List Responsibilities For Every Project
How often have you listed or told members about a volunteer opportunity only to have eager volunteers quickly drop out once the project starts? While some may just not like the work, most had no clue what the responsibilities were to begin with.
Volunteers might be in over their heads if a specific opportunity isn’t something they’re skilled with. For instance, if you need volunteers to help with props for church plays, you might get a lot of help. But, if everyone’s having to paint intricate sets or use power tools to build sets, you’ll have quite a few people drop out.
Simplify church volunteer training by ensuring on the right people sign up for each opportunity. While you can have a general volunteer category, also list every volunteer opportunity along with a detailed list of responsibilities and necessary skills.
If mentors are willing, list any skills where training is provided. Also, list the time requirements and tentative schedule. After all, the schedule may change slightly once a volunteer team is put together.
Offer Remote Volunteer Training
One of the biggest volunteer complaints is simply not having enough time. Simplify the training process to save your volunteers’ time. While some may still prefer in-person training, offer remote volunteer training too.
These can be pre-recorded videos or video chat sessions. Offer them at multiple times on multiple days to better meet your volunteers’ schedules.
Remote training lets them train from the comfort of their own homes without having to rush from work to church to back home to cook dinner and tuck the kids into bed. Plus, it seems like a much smaller time commitment if that’s what’s causing potential volunteers to shy away.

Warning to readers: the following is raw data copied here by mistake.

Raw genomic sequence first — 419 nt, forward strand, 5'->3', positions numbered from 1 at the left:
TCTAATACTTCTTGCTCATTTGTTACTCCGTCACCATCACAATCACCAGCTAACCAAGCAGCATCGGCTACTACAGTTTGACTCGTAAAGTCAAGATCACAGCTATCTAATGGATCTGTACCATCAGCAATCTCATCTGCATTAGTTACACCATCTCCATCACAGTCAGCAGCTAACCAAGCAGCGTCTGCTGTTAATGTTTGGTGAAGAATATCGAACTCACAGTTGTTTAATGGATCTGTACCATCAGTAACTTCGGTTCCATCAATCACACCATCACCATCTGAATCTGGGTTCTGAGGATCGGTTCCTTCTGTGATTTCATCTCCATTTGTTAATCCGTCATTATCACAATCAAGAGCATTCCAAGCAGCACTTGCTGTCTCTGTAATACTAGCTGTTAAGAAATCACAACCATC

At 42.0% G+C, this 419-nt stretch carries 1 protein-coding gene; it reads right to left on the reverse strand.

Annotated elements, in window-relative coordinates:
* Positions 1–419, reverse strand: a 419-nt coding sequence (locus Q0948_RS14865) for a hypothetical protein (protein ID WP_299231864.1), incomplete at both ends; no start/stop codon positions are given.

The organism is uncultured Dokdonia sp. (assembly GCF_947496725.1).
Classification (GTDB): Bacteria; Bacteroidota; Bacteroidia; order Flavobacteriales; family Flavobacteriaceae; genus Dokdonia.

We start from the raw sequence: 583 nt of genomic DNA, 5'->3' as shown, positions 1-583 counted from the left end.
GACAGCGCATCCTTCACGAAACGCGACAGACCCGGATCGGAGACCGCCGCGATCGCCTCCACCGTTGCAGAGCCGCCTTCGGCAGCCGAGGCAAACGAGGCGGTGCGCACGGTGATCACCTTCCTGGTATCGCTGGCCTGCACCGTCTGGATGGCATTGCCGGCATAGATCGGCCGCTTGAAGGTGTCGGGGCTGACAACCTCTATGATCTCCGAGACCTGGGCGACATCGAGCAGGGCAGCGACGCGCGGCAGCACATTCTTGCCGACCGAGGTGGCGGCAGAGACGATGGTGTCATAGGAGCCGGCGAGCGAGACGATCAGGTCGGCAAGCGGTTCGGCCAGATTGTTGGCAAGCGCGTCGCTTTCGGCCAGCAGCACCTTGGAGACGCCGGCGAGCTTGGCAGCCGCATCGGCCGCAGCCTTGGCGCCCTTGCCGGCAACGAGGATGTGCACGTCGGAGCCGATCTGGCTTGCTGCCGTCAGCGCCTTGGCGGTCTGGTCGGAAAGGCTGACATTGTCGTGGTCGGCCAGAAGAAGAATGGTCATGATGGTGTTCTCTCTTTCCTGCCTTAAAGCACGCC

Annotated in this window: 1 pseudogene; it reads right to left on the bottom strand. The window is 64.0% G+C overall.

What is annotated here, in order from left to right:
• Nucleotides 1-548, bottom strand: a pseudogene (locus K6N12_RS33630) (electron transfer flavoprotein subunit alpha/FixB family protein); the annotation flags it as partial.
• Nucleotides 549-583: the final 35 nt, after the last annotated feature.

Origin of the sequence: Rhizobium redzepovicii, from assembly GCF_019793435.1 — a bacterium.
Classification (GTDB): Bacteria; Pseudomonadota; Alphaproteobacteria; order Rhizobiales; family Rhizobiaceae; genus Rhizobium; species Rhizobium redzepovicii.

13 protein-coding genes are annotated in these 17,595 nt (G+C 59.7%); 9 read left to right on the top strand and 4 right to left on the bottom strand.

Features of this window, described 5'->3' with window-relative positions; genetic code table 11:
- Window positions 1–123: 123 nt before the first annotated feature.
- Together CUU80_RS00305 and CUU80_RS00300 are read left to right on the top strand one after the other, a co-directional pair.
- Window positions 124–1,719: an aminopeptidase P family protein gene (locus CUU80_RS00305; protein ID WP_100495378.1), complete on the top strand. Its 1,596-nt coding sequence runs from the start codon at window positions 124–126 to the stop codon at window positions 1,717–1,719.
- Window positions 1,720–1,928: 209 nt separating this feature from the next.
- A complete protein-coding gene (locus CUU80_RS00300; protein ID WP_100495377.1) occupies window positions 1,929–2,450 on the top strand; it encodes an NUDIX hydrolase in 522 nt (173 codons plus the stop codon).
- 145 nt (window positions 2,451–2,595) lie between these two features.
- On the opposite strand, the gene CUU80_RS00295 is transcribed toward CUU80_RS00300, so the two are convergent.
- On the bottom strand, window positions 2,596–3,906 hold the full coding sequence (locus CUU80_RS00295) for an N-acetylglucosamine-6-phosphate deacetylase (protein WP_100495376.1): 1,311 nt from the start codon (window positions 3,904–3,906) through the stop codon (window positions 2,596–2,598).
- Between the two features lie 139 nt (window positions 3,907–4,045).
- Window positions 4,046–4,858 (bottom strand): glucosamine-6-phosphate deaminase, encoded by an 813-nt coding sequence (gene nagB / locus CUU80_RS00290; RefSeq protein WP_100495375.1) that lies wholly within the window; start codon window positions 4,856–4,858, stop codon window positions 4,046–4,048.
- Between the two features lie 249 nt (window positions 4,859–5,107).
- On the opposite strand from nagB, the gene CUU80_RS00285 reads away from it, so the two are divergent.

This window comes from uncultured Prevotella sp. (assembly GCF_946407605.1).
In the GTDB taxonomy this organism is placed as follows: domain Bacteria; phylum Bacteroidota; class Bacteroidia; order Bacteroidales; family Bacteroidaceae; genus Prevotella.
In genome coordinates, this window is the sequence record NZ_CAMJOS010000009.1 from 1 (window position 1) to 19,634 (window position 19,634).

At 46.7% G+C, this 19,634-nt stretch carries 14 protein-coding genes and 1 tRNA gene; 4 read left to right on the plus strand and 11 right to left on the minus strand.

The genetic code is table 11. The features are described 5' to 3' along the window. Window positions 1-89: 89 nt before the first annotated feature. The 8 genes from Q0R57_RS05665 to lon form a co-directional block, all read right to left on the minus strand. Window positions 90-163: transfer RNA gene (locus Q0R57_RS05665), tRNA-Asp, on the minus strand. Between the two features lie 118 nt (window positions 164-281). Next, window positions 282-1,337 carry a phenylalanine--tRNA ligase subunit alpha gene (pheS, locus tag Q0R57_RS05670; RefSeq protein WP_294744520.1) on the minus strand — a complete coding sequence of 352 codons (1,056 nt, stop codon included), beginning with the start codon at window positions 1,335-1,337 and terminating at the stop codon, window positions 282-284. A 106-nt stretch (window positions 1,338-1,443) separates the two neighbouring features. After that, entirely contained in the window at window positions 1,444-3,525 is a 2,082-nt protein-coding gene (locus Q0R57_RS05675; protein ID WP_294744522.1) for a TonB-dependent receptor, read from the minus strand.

Create A Set Church Volunteer Training Process
Do you have a clear church volunteer training process in place or do you just play it by ear? Winging your training process never turns out as well as you might hope. Someone always misses something and you’ll likely have a lot of communication issues.
Sit down and create a step-by-step approach to welcoming and training new volunteers. This should include things like:
- What resources to place online
- What times and dates to offer training, remote and in-person
- Who your mentors are
- How you’ll welcome new volunteers
- What topics to cover for each type of volunteer
- How you’ll answer questions (email, text, phone, website, in-person)
- How volunteers can interact with each other outside of church
Having a set process keeps trainers on track. Plus, volunteers don’t fall through the cracks.
Create A Volunteer Group Or Forum
Sometimes, the easiest way to train new volunteers is to let them interact with your current volunteers. This isn’t always easy to do outside of volunteer activities.
To help, create a volunteer group or forum for everyone to interact. They can ask questions, get insight on what to really expect and even start making new friends before their first on-site volunteer session.
Facebook Groups are a great way to do this. These are completely free to create and use. You can even create private groups so only the people you invite can join. This creates a safe, fun place for all your volunteers to socialize, make plans, discuss issues and more. Facebook often works well since many of your members may already use the platform.
Of course, you can also create a forum on your church website. Users log in and start interacting. If you’re using a forum for more than volunteering, you can limit access to specific areas of the forum if you need to.
However, don’t create both. Simplify training by having a single place for your volunteers to socialize online. Otherwise, you’ll have part of your volunteers in one place and the rest in another, which doesn’t help anyone.
Provide Office Hours For Any Questions
No matter what you do, new volunteers will still have some questions you didn’t anticipate. In your volunteer training portal, list your office hours where you’ll be available to answer any questions.